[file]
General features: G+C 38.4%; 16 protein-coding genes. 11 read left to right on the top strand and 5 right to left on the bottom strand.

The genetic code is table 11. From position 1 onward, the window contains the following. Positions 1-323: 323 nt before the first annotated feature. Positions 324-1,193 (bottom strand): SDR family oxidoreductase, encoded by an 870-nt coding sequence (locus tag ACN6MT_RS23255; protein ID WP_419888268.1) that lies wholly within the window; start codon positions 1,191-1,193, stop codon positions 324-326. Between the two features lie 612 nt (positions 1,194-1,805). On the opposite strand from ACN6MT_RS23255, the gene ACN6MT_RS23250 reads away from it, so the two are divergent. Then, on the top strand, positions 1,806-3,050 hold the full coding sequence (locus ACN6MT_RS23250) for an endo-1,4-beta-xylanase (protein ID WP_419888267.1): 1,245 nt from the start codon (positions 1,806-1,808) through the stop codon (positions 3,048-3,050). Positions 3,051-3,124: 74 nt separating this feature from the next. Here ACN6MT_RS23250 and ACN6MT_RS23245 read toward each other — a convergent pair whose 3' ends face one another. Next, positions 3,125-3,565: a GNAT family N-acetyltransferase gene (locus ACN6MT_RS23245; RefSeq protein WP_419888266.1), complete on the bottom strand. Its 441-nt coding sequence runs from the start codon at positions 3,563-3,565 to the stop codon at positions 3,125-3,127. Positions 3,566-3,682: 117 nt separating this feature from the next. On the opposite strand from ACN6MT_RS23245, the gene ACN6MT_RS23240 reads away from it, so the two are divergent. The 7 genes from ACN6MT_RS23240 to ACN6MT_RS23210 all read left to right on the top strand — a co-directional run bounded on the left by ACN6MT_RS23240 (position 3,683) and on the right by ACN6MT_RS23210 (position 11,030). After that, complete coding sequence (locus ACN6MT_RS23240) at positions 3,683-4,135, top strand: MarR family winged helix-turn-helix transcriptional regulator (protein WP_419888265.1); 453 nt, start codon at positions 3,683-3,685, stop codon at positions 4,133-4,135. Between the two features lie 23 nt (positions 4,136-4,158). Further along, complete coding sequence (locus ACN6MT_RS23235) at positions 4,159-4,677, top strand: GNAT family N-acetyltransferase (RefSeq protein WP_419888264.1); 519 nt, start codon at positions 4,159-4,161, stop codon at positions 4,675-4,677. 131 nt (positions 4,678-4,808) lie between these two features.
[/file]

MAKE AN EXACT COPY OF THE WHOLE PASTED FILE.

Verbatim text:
General features: G+C 38.4%; 16 protein-coding genes. 11 read left to right on the top strand and 5 right to left on the bottom strand.

The genetic code is table 11. From position 1 onward, the window contains the following. Positions 1-323: 323 nt before the first annotated feature. Positions 324-1,193 (bottom strand): SDR family oxidoreductase, encoded by an 870-nt coding sequence (locus tag ACN6MT_RS23255; protein ID WP_419888268.1) that lies wholly within the window; start codon positions 1,191-1,193, stop codon positions 324-326. Between the two features lie 612 nt (positions 1,194-1,805). On the opposite strand from ACN6MT_RS23255, the gene ACN6MT_RS23250 reads away from it, so the two are divergent. Then, on the top strand, positions 1,806-3,050 hold the full coding sequence (locus ACN6MT_RS23250) for an endo-1,4-beta-xylanase (protein ID WP_419888267.1): 1,245 nt from the start codon (positions 1,806-1,808) through the stop codon (positions 3,048-3,050). Positions 3,051-3,124: 74 nt separating this feature from the next. Here ACN6MT_RS23250 and ACN6MT_RS23245 read toward each other — a convergent pair whose 3' ends face one another. Next, positions 3,125-3,565: a GNAT family N-acetyltransferase gene (locus ACN6MT_RS23245; RefSeq protein WP_419888266.1), complete on the bottom strand. Its 441-nt coding sequence runs from the start codon at positions 3,563-3,565 to the stop codon at positions 3,125-3,127. Positions 3,566-3,682: 117 nt separating this feature from the next. On the opposite strand from ACN6MT_RS23245, the gene ACN6MT_RS23240 reads away from it, so the two are divergent. The 7 genes from ACN6MT_RS23240 to ACN6MT_RS23210 all read left to right on the top strand — a co-directional run bounded on the left by ACN6MT_RS23240 (position 3,683) and on the right by ACN6MT_RS23210 (position 11,030). After that, complete coding sequence (locus ACN6MT_RS23240) at positions 3,683-4,135, top strand: MarR family winged helix-turn-helix transcriptional regulator (protein WP_419888265.1); 453 nt, start codon at positions 3,683-3,685, stop codon at positions 4,133-4,135. Between the two features lie 23 nt (positions 4,136-4,158). Further along, complete coding sequence (locus ACN6MT_RS23235) at positions 4,159-4,677, top strand: GNAT family N-acetyltransferase (RefSeq protein WP_419888264.1); 519 nt, start codon at positions 4,159-4,161, stop codon at positions 4,675-4,677. 131 nt (positions 4,678-4,808) lie between these two features.